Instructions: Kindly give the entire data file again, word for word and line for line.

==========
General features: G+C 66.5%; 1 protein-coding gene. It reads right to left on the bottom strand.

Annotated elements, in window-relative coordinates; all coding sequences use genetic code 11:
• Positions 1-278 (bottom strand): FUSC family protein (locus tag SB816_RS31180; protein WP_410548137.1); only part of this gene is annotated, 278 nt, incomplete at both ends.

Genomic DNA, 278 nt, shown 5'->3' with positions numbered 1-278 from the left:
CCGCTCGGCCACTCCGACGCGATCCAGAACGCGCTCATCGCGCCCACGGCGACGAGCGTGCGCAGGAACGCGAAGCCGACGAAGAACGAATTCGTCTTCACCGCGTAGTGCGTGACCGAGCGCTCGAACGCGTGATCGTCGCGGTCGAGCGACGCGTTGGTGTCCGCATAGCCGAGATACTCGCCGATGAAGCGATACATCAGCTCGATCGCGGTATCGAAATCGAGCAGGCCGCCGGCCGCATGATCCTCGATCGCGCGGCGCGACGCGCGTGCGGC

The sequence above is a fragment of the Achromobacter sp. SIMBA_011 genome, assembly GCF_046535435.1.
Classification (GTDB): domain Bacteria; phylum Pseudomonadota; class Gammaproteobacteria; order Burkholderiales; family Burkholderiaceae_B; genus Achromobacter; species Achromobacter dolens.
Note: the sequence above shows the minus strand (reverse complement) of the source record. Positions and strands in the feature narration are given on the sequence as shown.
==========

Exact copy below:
General features: G+C 66.5%; 1 protein-coding gene. It reads right to left on the bottom strand.

Annotated elements, in window-relative coordinates; all coding sequences use genetic code 11:
• Positions 1-278 (bottom strand): FUSC family protein (locus tag SB816_RS31180; protein WP_410548137.1); only part of this gene is annotated, 278 nt, incomplete at both ends.

Genomic DNA, 278 nt, shown 5'->3' with positions numbered 1-278 from the left:
CCGCTCGGCCACTCCGACGCGATCCAGAACGCGCTCATCGCGCCCACGGCGACGAGCGTGCGCAGGAACGCGAAGCCGACGAAGAACGAATTCGTCTTCACCGCGTAGTGCGTGACCGAGCGCTCGAACGCGTGATCGTCGCGGTCGAGCGACGCGTTGGTGTCCGCATAGCCGAGATACTCGCCGATGAAGCGATACATCAGCTCGATCGCGGTATCGAAATCGAGCAGGCCGCCGGCCGCATGATCCTCGATCGCGCGGCGCGACGCGCGTGCGGC

The sequence above is a fragment of the Achromobacter sp. SIMBA_011 genome, assembly GCF_046535435.1.
Classification (GTDB): domain Bacteria; phylum Pseudomonadota; class Gammaproteobacteria; order Burkholderiales; family Burkholderiaceae_B; genus Achromobacter; species Achromobacter dolens.
Note: the sequence above shows the minus strand (reverse complement) of the source record. Positions and strands in the feature narration are given on the sequence as shown.